Zen Martial Arts Center

Sacramento Martial Arts and Karate

There is so much to reflect on in the last two weeks. The tournament was quite an experience. So was the class at the Joslin dojo. There was also my green belt project at Ride To Walk. All this seems hazy though. In the UBBT spirit is perseverance, here is the last two weeks assembled from loosely written reflections after the events and foggy memory.

 

The tournament was my second ever attended. The first was seven years ago in the bay area. Both felt overwhelming. Where do I look? Squares were clearly marked out with judges and a line of competitors lining the boundary. Unfortunately, when Mr. Pinkerton and I arrived, we just missed Mr. Bitar's kata demonstration though we saw him sitting on the sideline. We were lucky enough to see most of Mr. Oliver's divisions. Breathtaking is one word to describe the demonstrations. Strong, traditional, and motivational are also good descriptions. They were what I hope to learn in due time. I look forward to the bo kata most of all.

 

One aspect of the open tournament was the distinct difference in traditional and more modern styles. Some demonstrations felt like Olympic gymnastic routines. Flips, twists, and theatrics are all entertaining. They were entertaining to watch though and glad I was to do so. I preferred the traditional artists though. Karate to me is a way to center myself. I seek balance, direction, and self knowledge. These things are not found in the showier routines performed at the tournament.  So it was a special privilege to observe a Goju-ryu kata. The Goju-ryu kata felt like living history. Isshinryu is after all the fusion of Shorin-ryu and Goju-ryu. The tournament was full of these unique learning experiences.

 

Switching gears. Class at the Joslin dojo was different. Different is often used in lieu of a negative word. That is not the case here. Different simply means different.

 

The Joslin's class was faster in pace. We went through more kumate, basics, and kata in one class than we do in an average session at Zen Martial Arts. It was more technically demanding  as such but also less instructive in the details. Rather then direct from the teacher's mouth, the technical details are gleaned through observation and shared from the more senior students in close proximity. Larger class size may be a factor as the class was twice the size of our typical adult class and small for their usual. It was somewhat easy to feel lost in the numbers. The feeling of being found through a helpful senior kyu established a sense of balance in the larger class.

 

The single thing which struck me most was the student creed recited by all at the beginning of the class. Where our dojo opens adult class in a steady breathing meditation, they recite their creed. The words of the creed profess loyalty to self, the art, the martial arts family, and positive growth. I often use the meditation to reflect on these aspects. It helps me to focus on the martial arts and calmly steady myself. The creed could achieve the same effect if it opened class. Neither better, nor worse. Only different.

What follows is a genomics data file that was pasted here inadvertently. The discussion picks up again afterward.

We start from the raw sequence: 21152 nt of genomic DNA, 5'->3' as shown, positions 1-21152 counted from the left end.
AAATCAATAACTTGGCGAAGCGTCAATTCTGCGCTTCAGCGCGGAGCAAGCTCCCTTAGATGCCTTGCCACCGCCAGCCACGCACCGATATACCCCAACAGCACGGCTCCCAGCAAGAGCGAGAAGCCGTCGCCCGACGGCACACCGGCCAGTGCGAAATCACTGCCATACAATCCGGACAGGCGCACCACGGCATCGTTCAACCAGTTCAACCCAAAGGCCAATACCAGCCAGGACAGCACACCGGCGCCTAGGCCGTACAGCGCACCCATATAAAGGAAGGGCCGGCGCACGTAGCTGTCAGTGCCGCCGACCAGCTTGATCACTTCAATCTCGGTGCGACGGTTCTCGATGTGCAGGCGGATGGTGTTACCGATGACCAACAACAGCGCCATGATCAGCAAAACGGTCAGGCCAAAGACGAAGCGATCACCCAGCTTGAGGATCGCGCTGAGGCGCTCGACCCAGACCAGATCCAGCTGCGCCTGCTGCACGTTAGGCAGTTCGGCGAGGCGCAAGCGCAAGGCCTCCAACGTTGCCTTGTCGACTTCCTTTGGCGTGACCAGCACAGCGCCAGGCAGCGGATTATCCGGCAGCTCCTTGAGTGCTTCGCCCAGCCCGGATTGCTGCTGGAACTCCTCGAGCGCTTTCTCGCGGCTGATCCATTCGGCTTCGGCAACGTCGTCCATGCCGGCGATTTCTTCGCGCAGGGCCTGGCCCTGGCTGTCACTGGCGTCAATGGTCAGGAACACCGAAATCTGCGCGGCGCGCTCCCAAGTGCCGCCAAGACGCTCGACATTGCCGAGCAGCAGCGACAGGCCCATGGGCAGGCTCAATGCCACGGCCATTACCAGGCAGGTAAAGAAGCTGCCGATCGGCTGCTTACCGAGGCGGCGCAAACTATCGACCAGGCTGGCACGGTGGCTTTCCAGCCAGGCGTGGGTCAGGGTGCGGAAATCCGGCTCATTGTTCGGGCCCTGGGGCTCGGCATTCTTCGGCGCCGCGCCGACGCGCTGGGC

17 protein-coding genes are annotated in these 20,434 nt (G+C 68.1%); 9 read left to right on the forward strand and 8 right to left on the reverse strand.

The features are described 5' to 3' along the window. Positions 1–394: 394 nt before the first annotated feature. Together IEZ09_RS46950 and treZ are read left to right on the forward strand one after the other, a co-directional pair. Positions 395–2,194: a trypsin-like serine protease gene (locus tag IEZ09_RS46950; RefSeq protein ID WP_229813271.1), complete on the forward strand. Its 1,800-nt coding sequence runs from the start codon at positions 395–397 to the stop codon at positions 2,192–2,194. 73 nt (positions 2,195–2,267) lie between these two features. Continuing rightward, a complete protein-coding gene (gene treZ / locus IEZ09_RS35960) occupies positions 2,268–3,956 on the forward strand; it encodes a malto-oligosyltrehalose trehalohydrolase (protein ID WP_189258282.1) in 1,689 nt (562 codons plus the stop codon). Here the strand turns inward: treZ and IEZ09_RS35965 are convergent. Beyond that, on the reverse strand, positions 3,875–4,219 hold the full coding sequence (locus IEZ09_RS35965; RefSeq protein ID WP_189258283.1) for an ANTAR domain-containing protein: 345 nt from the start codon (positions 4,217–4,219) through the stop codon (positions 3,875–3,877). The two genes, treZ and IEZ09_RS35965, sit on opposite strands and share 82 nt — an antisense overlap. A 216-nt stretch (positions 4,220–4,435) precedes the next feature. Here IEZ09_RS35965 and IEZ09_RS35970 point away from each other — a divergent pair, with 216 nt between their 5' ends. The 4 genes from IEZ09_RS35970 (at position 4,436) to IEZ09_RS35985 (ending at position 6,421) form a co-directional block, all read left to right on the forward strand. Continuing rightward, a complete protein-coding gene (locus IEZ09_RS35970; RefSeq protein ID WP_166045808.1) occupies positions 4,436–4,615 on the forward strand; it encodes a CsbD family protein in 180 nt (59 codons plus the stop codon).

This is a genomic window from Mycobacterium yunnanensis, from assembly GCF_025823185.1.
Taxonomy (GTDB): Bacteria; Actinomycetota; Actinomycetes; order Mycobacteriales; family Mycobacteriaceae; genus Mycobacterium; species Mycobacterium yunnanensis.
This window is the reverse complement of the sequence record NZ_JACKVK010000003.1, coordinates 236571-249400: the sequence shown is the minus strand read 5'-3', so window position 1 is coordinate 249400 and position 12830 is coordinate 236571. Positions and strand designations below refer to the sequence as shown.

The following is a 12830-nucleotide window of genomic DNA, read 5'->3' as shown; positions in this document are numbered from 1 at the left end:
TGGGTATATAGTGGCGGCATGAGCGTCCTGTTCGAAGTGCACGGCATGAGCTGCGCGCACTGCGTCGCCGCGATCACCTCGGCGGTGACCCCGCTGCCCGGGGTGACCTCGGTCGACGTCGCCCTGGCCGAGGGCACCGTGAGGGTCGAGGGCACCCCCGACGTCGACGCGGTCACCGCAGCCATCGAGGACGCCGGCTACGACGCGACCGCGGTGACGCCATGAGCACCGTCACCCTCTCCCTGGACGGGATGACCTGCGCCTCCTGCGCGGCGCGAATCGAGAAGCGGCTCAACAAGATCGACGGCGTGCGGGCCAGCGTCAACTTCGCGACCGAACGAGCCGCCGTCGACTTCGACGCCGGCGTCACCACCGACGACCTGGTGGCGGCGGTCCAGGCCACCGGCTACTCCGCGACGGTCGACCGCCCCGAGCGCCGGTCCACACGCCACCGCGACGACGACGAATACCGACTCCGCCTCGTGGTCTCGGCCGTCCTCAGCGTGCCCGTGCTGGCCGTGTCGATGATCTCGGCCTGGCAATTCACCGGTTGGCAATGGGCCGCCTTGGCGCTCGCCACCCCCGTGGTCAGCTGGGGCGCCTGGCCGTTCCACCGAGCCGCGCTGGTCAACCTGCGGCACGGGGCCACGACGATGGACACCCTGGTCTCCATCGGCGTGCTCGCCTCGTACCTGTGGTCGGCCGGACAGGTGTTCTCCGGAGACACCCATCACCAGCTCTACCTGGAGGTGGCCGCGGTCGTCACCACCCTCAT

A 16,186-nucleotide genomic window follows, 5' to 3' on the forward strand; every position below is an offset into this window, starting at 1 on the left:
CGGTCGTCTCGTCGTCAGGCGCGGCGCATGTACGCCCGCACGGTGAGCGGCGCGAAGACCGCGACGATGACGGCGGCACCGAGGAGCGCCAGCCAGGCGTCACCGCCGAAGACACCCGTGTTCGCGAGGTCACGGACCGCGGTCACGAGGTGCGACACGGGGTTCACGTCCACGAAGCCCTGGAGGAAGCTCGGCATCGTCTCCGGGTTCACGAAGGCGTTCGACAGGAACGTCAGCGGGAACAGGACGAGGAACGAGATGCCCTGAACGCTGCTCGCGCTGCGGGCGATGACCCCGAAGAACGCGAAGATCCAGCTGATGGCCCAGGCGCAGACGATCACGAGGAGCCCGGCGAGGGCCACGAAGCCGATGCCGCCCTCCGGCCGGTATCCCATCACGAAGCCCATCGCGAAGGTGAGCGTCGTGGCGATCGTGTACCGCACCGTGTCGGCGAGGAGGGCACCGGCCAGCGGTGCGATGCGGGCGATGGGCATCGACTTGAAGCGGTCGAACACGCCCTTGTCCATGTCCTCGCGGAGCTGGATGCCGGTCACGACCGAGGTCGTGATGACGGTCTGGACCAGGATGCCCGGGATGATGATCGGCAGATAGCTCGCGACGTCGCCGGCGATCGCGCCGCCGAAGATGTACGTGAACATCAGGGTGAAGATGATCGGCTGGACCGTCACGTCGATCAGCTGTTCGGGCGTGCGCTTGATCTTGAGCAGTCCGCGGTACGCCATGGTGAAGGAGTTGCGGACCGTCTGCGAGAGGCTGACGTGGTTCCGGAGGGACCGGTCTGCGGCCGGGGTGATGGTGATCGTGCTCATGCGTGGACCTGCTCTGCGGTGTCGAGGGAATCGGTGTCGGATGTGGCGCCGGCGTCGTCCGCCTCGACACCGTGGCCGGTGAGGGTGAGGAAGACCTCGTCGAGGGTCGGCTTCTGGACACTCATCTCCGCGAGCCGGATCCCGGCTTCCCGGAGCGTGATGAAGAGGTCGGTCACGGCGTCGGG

Green belt project. My goal for the project was to raise awareness through playtime. The plan was for my dojo family to meet my Ride To Walk family in a relaxed setting and get to know each other on equal grounds. The triumph of the day was courtesy of Kat Lau and Jon my favorite storyteller. We went on a trail ride at 9 am. Its a short walk at almost a mile. A mile was just long enough for Kat and Jon's dad to talk about Jon's experience.

 

Jon has been riding 10 years now. He has been living with the effects of Cerebral Palsy all his 13 years. This means he is typically hunched over in a crumpled manner. Muscles which normally control breathing, speech, kiai's, and walking are not given a chance to develop. The physical therapy at Ride To Walk has enabled Jon to establish build muscle tone. He can now sit up straight, expand his lungs in breathe, and tell stories in a clear voice. This particular ride he told us about delivering apple pies to the castle for the queen. Those pesky dragons like apple pie though! Dragons kept thieving the pies before he could deliver them for the party. After the adventure filled ride, Jon slowly, with assistance, walked down the ramp to his wheel chair. He is now able to steer himself very well- something he couldn't do when I started volunteering 15 months ago. Someday he will be able to walk by himself. A few years and a bit more riding therapy first.

 

Jon's story is just one of many. His story showed Kat just how much Ride To Walk does each week for kids just like our karate kids. Kids with challenges in balance, self discipline, and sharing with siblings. The project was a success! Wahoo.

 

Those who came out also got to meet Daisy Mae and Frosty. We groomed and played with the two mini horses with some of the Ride To Walk kids. It was my first time grooming a horse. Special thanks to Heidi, Luke and Katie Jones for help with the brushing and braiding. It was good fun.

 

So hopefully there is nothing too notable omitted. Cheers to losing 2 pant sizes, gaining very useful muscles, and reading the last few pages of my first book.

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